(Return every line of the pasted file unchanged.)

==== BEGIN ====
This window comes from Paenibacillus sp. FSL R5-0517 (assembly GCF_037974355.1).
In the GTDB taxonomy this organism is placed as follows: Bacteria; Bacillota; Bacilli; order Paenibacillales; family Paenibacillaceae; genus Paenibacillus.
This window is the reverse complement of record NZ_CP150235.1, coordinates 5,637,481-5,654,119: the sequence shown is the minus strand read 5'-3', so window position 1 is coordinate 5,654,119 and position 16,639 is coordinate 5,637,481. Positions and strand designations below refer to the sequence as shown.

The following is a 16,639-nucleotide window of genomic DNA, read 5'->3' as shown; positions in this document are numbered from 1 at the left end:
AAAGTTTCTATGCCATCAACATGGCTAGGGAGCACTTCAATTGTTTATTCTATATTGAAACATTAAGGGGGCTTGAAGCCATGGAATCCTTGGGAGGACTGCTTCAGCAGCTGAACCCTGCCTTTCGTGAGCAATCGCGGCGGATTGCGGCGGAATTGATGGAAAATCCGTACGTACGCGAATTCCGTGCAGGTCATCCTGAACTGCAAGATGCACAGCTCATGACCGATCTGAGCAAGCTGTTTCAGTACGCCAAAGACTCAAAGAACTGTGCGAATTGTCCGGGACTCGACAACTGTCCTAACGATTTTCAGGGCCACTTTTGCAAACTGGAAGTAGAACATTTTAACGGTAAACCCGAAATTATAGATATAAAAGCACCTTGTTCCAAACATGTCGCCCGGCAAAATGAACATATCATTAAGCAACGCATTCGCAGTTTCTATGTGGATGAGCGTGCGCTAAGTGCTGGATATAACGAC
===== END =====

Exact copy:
This window comes from Paenibacillus sp. FSL R5-0517 (assembly GCF_037974355.1).
In the GTDB taxonomy this organism is placed as follows: Bacteria; Bacillota; Bacilli; order Paenibacillales; family Paenibacillaceae; genus Paenibacillus.
This window is the reverse complement of record NZ_CP150235.1, coordinates 5,637,481-5,654,119: the sequence shown is the minus strand read 5'-3', so window position 1 is coordinate 5,654,119 and position 16,639 is coordinate 5,637,481. Positions and strand designations below refer to the sequence as shown.

The following is a 16,639-nucleotide window of genomic DNA, read 5'->3' as shown; positions in this document are numbered from 1 at the left end:
AAAGTTTCTATGCCATCAACATGGCTAGGGAGCACTTCAATTGTTTATTCTATATTGAAACATTAAGGGGGCTTGAAGCCATGGAATCCTTGGGAGGACTGCTTCAGCAGCTGAACCCTGCCTTTCGTGAGCAATCGCGGCGGATTGCGGCGGAATTGATGGAAAATCCGTACGTACGCGAATTCCGTGCAGGTCATCCTGAACTGCAAGATGCACAGCTCATGACCGATCTGAGCAAGCTGTTTCAGTACGCCAAAGACTCAAAGAACTGTGCGAATTGTCCGGGACTCGACAACTGTCCTAACGATTTTCAGGGCCACTTTTGCAAACTGGAAGTAGAACATTTTAACGGTAAACCCGAAATTATAGATATAAAAGCACCTTGTTCCAAACATGTCGCCCGGCAAAATGAACATATCATTAAGCAACGCATTCGCAGTTTCTATGTGGATGAGCGTGCGCTAAGTGCTGGATATAACGAC